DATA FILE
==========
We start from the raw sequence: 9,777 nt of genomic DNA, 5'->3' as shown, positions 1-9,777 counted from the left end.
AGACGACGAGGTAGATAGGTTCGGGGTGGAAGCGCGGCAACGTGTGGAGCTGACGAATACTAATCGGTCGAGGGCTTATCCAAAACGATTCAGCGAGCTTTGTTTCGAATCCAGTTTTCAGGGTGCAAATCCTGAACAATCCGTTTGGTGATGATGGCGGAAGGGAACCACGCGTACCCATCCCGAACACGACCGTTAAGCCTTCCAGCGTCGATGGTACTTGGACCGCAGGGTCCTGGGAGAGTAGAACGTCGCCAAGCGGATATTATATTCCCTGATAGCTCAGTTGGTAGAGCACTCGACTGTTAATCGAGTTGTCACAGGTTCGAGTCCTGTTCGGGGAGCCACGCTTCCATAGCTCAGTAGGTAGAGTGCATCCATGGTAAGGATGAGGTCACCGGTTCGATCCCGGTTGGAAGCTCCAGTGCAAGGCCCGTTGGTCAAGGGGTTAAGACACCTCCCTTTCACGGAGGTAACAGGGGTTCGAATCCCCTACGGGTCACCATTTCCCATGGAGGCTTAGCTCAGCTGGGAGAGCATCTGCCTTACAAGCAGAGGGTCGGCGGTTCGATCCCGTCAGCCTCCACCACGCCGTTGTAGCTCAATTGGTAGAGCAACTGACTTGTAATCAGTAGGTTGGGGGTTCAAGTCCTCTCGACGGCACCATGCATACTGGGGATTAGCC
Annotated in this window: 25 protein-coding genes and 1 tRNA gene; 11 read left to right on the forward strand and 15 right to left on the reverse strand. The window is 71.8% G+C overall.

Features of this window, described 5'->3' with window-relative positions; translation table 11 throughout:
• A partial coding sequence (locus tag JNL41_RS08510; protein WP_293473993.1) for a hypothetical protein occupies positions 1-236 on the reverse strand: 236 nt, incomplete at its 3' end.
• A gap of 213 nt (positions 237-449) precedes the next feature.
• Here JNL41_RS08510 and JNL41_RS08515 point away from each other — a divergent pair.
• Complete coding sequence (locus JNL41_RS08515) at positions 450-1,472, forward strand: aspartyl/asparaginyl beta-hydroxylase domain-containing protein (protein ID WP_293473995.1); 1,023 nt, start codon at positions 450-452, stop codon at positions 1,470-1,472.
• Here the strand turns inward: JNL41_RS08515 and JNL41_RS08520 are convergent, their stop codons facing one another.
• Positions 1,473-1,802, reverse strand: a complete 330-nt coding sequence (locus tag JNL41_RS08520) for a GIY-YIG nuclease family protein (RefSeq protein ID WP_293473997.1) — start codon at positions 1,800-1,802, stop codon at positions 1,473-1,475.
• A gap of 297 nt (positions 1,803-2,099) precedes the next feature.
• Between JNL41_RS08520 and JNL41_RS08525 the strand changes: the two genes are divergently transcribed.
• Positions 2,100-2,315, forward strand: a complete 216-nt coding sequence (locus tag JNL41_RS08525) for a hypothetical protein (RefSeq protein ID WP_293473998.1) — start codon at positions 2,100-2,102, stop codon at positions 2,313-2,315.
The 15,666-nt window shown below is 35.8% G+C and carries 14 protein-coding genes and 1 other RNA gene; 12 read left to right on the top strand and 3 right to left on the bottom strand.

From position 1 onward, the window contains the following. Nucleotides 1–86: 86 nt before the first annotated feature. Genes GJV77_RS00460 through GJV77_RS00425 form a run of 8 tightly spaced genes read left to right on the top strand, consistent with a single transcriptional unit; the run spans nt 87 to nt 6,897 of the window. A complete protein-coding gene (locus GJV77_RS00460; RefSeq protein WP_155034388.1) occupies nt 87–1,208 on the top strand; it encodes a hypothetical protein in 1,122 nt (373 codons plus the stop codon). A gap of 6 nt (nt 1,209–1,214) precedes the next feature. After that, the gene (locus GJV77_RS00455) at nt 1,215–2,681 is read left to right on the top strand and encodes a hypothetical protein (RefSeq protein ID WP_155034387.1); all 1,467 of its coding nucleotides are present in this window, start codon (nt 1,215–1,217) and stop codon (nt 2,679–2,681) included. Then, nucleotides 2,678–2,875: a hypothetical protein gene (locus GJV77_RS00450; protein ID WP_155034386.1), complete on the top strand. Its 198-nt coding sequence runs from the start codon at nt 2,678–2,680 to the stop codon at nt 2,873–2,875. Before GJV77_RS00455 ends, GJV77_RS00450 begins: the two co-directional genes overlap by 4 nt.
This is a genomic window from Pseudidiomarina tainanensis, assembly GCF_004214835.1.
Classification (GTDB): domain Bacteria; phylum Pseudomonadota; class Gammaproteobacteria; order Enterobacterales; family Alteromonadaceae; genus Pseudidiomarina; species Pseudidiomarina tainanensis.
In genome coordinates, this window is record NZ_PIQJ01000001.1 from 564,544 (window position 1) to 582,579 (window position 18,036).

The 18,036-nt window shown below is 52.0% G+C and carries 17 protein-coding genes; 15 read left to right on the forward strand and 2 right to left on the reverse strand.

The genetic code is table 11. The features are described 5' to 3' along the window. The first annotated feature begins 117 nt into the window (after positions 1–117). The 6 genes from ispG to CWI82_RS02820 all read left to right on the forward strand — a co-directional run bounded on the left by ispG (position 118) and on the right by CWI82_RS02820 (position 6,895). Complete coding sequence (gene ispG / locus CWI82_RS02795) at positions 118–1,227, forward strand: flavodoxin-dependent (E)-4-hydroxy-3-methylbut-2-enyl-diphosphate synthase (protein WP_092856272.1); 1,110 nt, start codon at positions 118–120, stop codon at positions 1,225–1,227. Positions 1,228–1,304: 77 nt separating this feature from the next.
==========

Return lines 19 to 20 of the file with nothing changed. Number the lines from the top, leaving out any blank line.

The 18,036-nt window shown below is 52.0% G+C and carries 17 protein-coding genes; 15 read left to right on the forward strand and 2 right to left on the reverse strand.

The genetic code is table 11. The features are described 5' to 3' along the window. The first annotated feature begins 117 nt into the window (after positions 1–117). The 6 genes from ispG to CWI82_RS02820 all read left to right on the forward strand — a co-directional run bounded on the left by ispG (position 118) and on the right by CWI82_RS02820 (position 6,895). Complete coding sequence (gene ispG / locus CWI82_RS02795) at positions 118–1,227, forward strand: flavodoxin-dependent (E)-4-hydroxy-3-methylbut-2-enyl-diphosphate synthase (protein WP_092856272.1); 1,110 nt, start codon at positions 118–120, stop codon at positions 1,225–1,227. Positions 1,228–1,304: 77 nt separating this feature from the next.